Recreating One Of History’s Best Known Spy Gadgets

[Machining and Microwaves] got an interesting request. The BBC asked him to duplicate the Great Seal Bug — the device the Russians used to listen covertly to the US ambassador for seven years in 1945. Turns out they’re filming a documentary on the legendary surveillance device and wanted to demonstrate how it worked.

The strange thing about the bug is that it wasn’t directly powered. It was actually a resonant cavity that only worked when it was irradiated with an external RF energy. Most of the video is background about the bug, with quite a few details revealed. We particularly liked the story of using a software defined radio (SDR) to actually make the bug work.

As you might expect, things didn’t go smoothly. Did they ever get results on camera? Watch the video, and you can find out. This is just the first of six videos he plans to make on the topic, and we can’t wait for future videos that cover the machining and more technical details.

We’ve examined the Theremin bug before. There’s a definite cat-and-mouse dynamic between creating bugging devices and detecting them.

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Single Flex PCB Folds Into A Four-Wheel Rover, Complete With Motors

You’ve got to hand it to [Carl Bugeja] — he comes up with some of the most interesting electromechanical designs we’ve seen. His latest project is right up there, too: a single PCB that folds up into a four-wheel motorized rover.

The key to [Carl]’s design lies with his PCB brushless motors, which he has been refining since we first spotted them back in 2018. The idea is to use traces on the PCB for the stator coils to drive a 3D printed rotor containing tiny magnets. They work surprisingly well, even if they don’t generate a huge amount of torque. [Carl]’s flexible PCB design, which incorporates metal stiffeners, is a bit like an unfolded cardboard box, with two pairs of motor coils on each of the side panels. This leaves the other surfaces available for all the electronics, with includes a PIC, a driver chip, and a Hall sensor for each motor, an IMU and proximity sensor for navigation, and an ESP32 to run the show.

With machined aluminum rotors and TPU tires mounted to the folded-up chassis, it was off to the races, albeit slowly. The lack of torque from the motors and the light weight of the rover, along with some unwanted friction due to ill-fitting joints, added up to slow progress, especially on anything other than a dead flat surface. But with some tweaking, [Carl] was able to get the buggy working well enough to call this one a win. Check out the build and testing in the video below.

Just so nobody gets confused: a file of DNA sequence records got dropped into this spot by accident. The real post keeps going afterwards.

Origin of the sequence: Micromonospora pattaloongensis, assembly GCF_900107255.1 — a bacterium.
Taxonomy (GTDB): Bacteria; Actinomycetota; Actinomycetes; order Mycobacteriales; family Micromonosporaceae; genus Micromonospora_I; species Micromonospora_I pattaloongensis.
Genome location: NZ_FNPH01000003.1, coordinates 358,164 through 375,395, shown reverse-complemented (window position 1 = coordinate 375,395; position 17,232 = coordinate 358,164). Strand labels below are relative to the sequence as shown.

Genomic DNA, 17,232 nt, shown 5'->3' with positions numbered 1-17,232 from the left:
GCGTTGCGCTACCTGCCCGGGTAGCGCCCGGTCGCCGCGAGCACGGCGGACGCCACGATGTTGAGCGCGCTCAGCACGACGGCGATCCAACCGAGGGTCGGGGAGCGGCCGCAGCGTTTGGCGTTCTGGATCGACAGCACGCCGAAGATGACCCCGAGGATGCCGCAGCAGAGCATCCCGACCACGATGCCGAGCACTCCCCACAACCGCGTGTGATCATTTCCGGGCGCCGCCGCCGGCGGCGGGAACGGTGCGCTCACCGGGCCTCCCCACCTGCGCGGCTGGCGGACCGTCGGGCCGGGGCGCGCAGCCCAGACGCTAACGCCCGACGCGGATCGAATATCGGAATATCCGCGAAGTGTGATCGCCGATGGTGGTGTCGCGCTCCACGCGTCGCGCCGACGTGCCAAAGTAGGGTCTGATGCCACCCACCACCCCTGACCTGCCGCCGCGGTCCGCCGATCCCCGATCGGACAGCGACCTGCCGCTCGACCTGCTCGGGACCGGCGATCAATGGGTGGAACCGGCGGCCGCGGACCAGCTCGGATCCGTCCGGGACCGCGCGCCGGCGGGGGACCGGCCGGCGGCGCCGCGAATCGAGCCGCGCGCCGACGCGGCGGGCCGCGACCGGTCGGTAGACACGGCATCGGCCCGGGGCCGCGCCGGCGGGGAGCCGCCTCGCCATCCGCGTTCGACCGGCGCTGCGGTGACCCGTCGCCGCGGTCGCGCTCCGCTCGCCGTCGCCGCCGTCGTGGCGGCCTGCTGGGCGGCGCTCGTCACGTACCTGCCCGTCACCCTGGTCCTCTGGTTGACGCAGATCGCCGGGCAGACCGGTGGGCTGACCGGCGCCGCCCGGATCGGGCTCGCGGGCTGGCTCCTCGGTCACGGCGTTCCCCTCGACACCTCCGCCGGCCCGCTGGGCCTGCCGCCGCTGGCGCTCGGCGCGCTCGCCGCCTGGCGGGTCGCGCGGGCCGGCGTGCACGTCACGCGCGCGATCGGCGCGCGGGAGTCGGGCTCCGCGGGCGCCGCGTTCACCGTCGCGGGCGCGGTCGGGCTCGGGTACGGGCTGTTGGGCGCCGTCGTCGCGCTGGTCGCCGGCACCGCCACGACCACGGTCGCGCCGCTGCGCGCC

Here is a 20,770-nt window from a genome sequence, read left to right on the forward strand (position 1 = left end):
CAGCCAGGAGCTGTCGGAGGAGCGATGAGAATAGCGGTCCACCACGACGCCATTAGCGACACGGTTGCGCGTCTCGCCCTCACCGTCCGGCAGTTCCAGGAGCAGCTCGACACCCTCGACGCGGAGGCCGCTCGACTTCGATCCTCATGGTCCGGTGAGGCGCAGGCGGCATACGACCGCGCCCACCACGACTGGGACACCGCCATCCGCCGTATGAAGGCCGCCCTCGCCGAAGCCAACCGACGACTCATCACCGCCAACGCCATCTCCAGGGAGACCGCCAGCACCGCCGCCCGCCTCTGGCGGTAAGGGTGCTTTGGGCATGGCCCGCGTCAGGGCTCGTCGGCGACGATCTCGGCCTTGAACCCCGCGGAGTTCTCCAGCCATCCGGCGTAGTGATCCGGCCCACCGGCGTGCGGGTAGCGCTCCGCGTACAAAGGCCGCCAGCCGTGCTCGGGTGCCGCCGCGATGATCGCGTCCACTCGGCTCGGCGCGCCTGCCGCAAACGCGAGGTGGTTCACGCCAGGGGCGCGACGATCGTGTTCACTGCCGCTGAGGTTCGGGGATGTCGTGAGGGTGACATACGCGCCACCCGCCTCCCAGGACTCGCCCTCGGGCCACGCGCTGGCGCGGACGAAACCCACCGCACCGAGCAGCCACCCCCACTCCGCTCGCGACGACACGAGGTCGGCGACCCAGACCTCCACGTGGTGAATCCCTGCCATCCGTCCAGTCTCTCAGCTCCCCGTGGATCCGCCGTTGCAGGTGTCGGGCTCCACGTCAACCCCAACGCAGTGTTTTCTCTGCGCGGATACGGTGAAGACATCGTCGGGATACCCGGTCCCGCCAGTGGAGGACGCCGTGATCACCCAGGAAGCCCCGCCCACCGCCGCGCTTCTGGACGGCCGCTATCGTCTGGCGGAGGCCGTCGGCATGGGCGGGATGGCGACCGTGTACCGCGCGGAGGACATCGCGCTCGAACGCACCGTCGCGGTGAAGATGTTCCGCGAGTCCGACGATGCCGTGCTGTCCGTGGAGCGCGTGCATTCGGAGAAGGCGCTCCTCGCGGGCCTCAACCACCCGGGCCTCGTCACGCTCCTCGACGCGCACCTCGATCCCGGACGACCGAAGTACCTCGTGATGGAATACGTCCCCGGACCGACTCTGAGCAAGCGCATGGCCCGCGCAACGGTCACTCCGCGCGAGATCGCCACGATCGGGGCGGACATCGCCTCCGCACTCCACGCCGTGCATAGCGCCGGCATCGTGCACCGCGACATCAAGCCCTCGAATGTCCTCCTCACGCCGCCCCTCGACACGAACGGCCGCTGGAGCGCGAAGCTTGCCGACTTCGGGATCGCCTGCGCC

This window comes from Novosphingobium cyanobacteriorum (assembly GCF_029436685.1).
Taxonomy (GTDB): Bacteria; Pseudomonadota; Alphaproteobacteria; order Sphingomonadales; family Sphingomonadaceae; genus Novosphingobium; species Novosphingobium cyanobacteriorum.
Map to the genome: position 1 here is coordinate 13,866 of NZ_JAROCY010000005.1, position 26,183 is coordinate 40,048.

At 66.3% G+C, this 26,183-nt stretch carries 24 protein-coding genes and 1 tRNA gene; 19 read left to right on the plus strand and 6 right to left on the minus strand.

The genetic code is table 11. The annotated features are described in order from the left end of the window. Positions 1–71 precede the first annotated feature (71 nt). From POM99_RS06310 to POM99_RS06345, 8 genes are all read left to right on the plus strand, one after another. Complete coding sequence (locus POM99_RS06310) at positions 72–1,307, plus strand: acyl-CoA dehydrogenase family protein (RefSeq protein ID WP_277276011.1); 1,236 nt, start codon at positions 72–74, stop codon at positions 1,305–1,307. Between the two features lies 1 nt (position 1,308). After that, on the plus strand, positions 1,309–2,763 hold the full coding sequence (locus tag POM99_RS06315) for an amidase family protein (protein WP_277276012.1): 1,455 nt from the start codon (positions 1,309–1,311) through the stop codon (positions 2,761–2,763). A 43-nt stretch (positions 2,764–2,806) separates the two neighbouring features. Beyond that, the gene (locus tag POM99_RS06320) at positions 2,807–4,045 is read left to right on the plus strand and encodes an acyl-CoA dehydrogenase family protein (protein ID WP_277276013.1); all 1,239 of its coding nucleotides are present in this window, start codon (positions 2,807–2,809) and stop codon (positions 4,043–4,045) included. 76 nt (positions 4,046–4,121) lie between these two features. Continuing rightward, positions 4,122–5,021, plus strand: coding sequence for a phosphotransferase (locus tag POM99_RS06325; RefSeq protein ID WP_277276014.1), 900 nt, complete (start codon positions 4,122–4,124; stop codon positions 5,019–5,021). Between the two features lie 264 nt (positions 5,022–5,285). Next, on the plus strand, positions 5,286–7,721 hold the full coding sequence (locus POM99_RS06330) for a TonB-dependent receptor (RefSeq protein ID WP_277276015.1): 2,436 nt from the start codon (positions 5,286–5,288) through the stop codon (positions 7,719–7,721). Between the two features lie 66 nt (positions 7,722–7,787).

Knowing [Carl], this isn’t the last we’ll see of the foldable rover. After all, he stuck with his two-wheel PCB motor design and eventually got that running pretty well. We’ll be keeping an eye out for progress on this one.

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Inside Digital Image Chips

Have you ever thought how amazing it is that every bit of DRAM in your computer requires a teeny tiny capacitor? A 16 GB DRAM has 128 billion little capacitors, one for each bit. However, that’s not the only densely-packed IC you probably use daily. The other one is the image sensor in your camera, which is probably in your phone. The ICs have a tremendous number of tiny silicon photosensors, and [Asianometry] explains how they work in the video you can see below.

The story starts way back in the 1800s when Hertz noticed that light could knock electrons out of their normal orbits. He couldn’t explain exactly what was happening, especially since the light intensity didn’t correlate to the energy of the electrons, only the number of them. It took Einstein to figure out what was going on, and early devices that used the principle were photomultiplier tubes, which are extremely sensitive. However, they were bulky, and an array of even dozens of them would be gigantic.

Semiconductor devices use silicon. Bell Labs was working on bubble memory, which was a way of creating memory that was never very popular. However, as a byproduct, the researchers realized that moving charges around for memory could also move around charges from photosensitive diodes. The key idea was that it was harder to connect many photodiodes than it was to create the photodiodes. Using the charge-coupled device or CCD method, the chip could manipulate the charges to reduce the number of connections to the chip.

CCDs opened up the digital image market, but it has some problems. The next stage was CMOS chips. They’d been around for a while since IBM produced the scanistor, but the sensitivity of these CMOS image chips was poor. Since most people were happy with CCD, there wasn’t as much research on CMOS. However, CMOS sensors would eventually become more capable, and the video explains how it works.

We’ve looked at image sensors before, too. The way you read them can make a big difference in your images.

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How Much Programming Can ChatGPT Really Do?

By now we’ve all seen articles where the entire copy has been written by ChatGPT. It’s essentially a trope of its own at this point, so we will start out by assuring you that this article is being written by a human. AI tools do seem poised to be extremely disruptive to certain industries, though, but this doesn’t necessarily have to be a bad thing as long as they continue to be viewed as tools, rather than direct replacements. ChatGPT can be used to assist in plenty of tasks, and can help augment processes like programming (rather than becoming the programmer itself), and this article shows a few examples of what it might be used for.

AI comments are better than nothing…probably.